9. Nikto

Nikto is another open-source, command line vulnerability scanner which is completely free. 

Nikto is designed primarily to perform web application/web server vulnerability scans. If you’re looking for a free tool for web application vulnerability scanning, Nikto is a tool to consider.


OWASP’s ZAP tool is another great tool for vulnerability scanning. It’s a free and open-source tool for web application vulnerability/security scanning, created and maintained by OWASP. So if your organization is looking for a free tool for web application security/vulnerability scanning, ZAP is another solid option to consider.

11. Snyk

Snyk is a vulnerability scanning tool which is focused on code security scanning as well as container vulnerability scanning. 

Snyk is good if you want to focus on those two types of scanning, or want to focus on scanning infrastructure as code. Snyk integrates with a wide range of tools both on the code side, such as scanning code automatically within your IDE and integrating with Docker deployments to automatically scan containers as they are deployed. 

Snyk is an easy-to-use commercial/paid tool that integrates with your technology stack and provides easy-to-understand reports to help manage vulnerabilities which other platforms might miss.

Bonus: NMAP and Burp Suite

Other tools can of course be used, as long as they perform vulnerability scanning. 

Some commonly used tools like this are NMAP or Burp Suite. These were not included in the list above, as NMAP is primarily a network mapping tool, which does offer some level of vulnerability scanning. If you plan to use NMAP, you should clear it with your auditor first.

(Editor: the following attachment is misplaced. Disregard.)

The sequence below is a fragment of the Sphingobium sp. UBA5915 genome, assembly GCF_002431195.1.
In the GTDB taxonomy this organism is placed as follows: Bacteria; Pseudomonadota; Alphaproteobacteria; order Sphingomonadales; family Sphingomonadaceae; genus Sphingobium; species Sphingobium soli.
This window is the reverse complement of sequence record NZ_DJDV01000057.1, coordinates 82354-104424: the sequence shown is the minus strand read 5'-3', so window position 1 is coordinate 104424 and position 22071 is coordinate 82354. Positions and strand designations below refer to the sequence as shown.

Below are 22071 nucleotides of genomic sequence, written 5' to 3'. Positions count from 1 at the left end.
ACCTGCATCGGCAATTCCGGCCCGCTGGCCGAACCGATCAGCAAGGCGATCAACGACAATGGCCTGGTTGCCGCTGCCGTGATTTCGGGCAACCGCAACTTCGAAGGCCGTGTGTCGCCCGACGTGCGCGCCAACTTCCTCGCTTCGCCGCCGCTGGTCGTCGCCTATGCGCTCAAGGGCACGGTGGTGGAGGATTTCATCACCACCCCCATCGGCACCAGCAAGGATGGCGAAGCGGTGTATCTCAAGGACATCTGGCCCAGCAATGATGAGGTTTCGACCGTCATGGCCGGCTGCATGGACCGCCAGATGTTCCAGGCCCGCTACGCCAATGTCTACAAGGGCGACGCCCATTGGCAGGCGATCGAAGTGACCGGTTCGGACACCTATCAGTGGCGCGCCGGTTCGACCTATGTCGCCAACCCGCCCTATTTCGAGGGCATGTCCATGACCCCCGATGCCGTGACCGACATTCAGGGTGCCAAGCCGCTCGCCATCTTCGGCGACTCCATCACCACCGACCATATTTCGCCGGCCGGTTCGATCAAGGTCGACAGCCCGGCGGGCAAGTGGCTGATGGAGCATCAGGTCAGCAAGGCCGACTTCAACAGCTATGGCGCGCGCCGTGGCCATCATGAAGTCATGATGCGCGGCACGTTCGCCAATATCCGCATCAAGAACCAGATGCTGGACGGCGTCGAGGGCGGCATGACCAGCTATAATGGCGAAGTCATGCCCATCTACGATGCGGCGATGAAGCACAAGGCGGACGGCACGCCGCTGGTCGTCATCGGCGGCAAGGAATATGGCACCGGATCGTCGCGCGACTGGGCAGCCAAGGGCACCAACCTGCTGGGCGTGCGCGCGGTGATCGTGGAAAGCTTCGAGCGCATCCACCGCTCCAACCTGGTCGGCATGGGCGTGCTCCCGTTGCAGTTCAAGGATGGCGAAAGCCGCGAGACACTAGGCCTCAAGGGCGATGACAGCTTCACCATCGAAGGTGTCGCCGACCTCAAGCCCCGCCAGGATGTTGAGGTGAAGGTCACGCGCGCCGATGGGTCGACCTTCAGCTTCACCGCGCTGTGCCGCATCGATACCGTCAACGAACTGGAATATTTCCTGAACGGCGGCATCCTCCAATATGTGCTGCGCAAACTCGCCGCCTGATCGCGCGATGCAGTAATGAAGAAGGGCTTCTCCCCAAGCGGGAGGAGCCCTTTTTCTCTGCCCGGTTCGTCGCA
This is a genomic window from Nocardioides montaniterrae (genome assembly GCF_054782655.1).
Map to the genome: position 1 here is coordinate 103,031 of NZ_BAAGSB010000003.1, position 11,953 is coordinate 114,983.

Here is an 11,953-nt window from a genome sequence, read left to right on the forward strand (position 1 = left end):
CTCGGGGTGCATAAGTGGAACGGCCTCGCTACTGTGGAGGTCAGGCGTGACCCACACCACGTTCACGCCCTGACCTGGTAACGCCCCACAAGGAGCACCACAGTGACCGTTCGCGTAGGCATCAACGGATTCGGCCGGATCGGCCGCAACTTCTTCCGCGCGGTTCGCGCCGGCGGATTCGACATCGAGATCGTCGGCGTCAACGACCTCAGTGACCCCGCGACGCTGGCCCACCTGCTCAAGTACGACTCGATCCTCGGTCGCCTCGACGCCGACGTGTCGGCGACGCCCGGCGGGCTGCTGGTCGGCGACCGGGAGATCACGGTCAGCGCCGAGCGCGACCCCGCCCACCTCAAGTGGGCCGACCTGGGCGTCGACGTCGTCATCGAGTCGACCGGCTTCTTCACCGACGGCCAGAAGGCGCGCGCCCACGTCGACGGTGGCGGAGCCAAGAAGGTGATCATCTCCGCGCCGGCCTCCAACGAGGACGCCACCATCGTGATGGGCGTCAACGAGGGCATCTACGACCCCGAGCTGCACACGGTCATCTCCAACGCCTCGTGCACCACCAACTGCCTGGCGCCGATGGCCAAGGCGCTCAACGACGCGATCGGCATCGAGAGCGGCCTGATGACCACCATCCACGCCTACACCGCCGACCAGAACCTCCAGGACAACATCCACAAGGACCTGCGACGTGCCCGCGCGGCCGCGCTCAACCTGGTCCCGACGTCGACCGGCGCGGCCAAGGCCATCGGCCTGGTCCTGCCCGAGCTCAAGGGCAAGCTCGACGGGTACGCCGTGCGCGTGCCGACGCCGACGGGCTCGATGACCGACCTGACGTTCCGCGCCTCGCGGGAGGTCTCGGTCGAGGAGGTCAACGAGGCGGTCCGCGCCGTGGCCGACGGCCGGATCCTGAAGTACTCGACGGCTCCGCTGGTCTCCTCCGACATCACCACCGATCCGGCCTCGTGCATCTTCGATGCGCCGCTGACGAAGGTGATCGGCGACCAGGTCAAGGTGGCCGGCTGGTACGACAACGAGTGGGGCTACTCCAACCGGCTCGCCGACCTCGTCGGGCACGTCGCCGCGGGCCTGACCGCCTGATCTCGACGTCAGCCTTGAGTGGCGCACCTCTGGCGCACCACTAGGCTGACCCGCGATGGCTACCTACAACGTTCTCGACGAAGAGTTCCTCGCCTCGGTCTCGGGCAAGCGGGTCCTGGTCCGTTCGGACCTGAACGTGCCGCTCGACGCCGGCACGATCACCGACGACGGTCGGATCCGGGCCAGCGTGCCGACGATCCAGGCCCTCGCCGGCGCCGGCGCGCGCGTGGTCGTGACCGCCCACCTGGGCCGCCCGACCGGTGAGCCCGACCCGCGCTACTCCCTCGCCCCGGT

Burp Suite is a very comprehensive tool which includes a vulnerability scanning application. However, the product itself includes multiple tools which extend far beyond just vulnerability scanning. You can easily use Burp Suite’s vulnerability scanner, but the full suite of tools may be too much to pay for if you only need a vulnerability scanner.

If you’re looking to automate SOC 2, ISO 27001, or NIST 800-53 compliance—while getting expert guidance on things like choosing the right vulnerability scanner for your organization—book some time with our team.

Trusted Newsletter
Resources for you
SOC 2 Points of Focus

Everything You Need to Know About the Revised Points of Focus for the SOC 2 Trust Services Criteria

List Shift Left Security

What is Shift Left Security and Why Should Businesses Incorporate It?

List 13 states with comprehensive privacy laws

These Are the 13 States With Comprehensive Consumer Privacy Protection Laws

Richard Stevenson
Rick Stevenson
Richard Stevenson is Manager of Compliance Advisory Services at Drata. He advises customers on building sound cybersecurity risk management programs and security policies that meet security compliance requirements. Richard is an AWS Certified Cloud Practitioner, CompTIA CySA+, and Shared Assessment Certified Third-Party Risk Assessor specializing in SOC 2, ISO 27001, NIST 800-53, NIST 800-171, SOX, HIPAA, third-party risk management, and enterprise risk management.
Related Resources
List 13 states with comprehensive privacy laws

These Are the 13 States With Comprehensive Consumer Privacy Protection Laws

Biden's executive order on AI

What the Biden Administration’s New Executive Order on AI Will Mean for Cybersecurity

How to Avoid BEC Attacks - 936x532 (1)

Business Email Compromise Attacks Are on the Rise, Here’s How To Avoid Getting Duped

Ransomware Attacks on the Rise - 936x532 (1)

Ransomware Attacks Target These 5 Sectors Most